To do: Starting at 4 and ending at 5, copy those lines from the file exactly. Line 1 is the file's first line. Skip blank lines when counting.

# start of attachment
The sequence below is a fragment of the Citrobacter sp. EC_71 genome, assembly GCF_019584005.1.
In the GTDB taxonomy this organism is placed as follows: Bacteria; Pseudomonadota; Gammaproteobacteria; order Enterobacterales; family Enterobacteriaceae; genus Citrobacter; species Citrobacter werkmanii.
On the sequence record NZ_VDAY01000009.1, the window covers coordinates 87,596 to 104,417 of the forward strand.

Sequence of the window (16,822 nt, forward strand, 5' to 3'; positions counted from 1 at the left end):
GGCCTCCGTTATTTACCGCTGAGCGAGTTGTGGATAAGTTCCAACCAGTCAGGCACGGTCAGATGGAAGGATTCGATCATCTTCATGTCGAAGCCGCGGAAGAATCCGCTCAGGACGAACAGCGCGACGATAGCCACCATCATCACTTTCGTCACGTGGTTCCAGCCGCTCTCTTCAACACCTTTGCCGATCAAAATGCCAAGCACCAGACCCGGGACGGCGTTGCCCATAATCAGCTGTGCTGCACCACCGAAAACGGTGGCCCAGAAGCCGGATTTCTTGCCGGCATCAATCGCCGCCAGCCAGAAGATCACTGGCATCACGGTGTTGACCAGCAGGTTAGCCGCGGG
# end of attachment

Sequence of the window (16,822 nt, forward strand, 5' to 3'; positions counted from 1 at the left end):
GGCCTCCGTTATTTACCGCTGAGCGAGTTGTGGATAAGTTCCAACCAGTCAGGCACGGTCAGATGGAAGGATTCGATCATCTTCATGTCGAAGCCGCGGAAGAATCCGCTCAGGACGAACAGCGCGACGATAGCCACCATCATCACTTTCGTCACGTGGTTCCAGCCGCTCTCTTCAACACCTTTGCCGATCAAAATGCCAAGCACCAGACCCGGGACGGCGTTGCCCATAATCAGCTGTGCTGCACCACCGAAAACGGTGGCCCAGAAGCCGGATTTCTTGCCGGCATCAATCGCCGCCAGCCAGAAGATCACTGGCATCACGGTGTTGACCAGCAGGTTAGCCGCGGG